Question from New Orleans, LA: 30 days post op today. Slow healing, not a smoker! Did everything right then some. Ps not worried, but is there anything I can do to speed up the healing of left ear front? first pic is about 4 days ago. Does not hurt, ooze or burn. Still taking bromelain and vit c and now supplements. Am tired of hiding out. Scabs behind ears still too, left back better than right, but right front better than left. (scab wise) Thank you.Dr. said put nothing on it. I am putting Aquaphor on skin not incision
Dr. Dean Kane, board certified Plastic Surgeon from Baltimore Answers
Thank you for your concern! Healing of a surgical incision is probably the most mis-understood aspect of any surgical education process. In today’s fast paced society, we wish for quicker healing due to less recovery time. Unfortunately, we can optimize the healing process but not make it as fast as you expect or wish for.
The following is a simplified overview for you to consider in your quest for fast healing.
The healing process depends on many factors. The body, whether it is the face, trunk, arms and legs or organs follows a fairly defined process to seal skin and tissue breaks or injury. Short and long incisions, invasive or non-invasive; healing is the same. It is the magnitude of the trauma that prolongs healing according to the bigger or smaller injury. Scar, collagen or fibrosis are all the same name for the mortar that keeps the tissues together with incisions or thickening of the skin which we desire with dermal lasers and medications or injectibles.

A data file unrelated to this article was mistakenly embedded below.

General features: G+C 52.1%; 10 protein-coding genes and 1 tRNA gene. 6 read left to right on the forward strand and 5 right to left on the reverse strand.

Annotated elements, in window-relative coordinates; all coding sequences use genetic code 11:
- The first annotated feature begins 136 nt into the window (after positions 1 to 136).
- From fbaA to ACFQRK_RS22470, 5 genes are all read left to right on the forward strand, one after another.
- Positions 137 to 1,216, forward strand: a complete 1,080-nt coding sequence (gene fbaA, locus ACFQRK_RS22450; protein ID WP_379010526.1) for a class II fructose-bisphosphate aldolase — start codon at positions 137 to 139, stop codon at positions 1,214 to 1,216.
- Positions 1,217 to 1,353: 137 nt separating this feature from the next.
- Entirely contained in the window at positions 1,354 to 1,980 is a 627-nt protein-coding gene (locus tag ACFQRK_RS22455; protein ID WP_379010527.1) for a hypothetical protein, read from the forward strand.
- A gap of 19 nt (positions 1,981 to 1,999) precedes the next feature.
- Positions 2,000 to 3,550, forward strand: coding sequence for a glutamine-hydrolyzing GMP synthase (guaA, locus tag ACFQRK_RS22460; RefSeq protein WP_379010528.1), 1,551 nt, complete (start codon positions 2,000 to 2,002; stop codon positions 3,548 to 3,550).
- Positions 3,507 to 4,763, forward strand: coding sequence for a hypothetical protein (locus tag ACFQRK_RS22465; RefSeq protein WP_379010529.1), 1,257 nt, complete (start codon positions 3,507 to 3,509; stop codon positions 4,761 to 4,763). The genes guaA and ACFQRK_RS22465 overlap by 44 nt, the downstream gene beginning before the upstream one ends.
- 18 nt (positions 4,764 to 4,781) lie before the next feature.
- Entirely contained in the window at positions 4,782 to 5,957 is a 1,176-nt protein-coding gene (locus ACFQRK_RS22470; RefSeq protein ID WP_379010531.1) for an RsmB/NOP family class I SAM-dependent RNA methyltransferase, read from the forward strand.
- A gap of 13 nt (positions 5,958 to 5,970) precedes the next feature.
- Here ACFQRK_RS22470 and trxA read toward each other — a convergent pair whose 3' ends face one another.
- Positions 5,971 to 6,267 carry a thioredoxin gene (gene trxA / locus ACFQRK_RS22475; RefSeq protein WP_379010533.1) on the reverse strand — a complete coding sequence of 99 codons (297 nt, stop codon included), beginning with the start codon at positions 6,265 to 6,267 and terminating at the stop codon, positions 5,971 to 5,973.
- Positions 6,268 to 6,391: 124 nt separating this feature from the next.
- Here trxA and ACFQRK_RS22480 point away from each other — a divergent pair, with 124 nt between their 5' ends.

Each patient is unique and creates the environment for optimal healing. your heritage, high blood pressure, heart disease, clotting syndromes, diabetes, nicotine use, vascular disease, auto-immune syndromes, nutrition, hydration and prior skin injury are many factors which can prolong healing.
When the skin is lifted off the underlying tissues as they are with a facelift, the incision AND the underlying skin is now devoid of it’s normal supply of circulation. This compounds the factors towards optimal healing and prolongs the process. The “larger” the flap, the more potential lack of circulation. Incisions in hair-bearing areas and certain thicker healing areas will factor into facelift incisions.
In general, in the most optimal case, it takes:
3 to 7 days for circulation to stablize;
7 to14 days for healing cells called fibroblasts to begin to make scar;
3 weeks to develop enough scar strength for return to non-exertional activities of daily living;
3 to 6 weeks for swelling to diminish (although it roller coasters with increased activities until 6 months or longer);
3 months to maximal scar thickening and lumpiness; and
3 to 12 months or longer for the healing to “remodel”, ie thin and stablize to its best.
Your surgeon will guide you in the ways to optimize your healing. Sorry your expectations are not met but nature does not follow our best desires.
I hope this has been helpful! All the best!
Dr. Dean Kane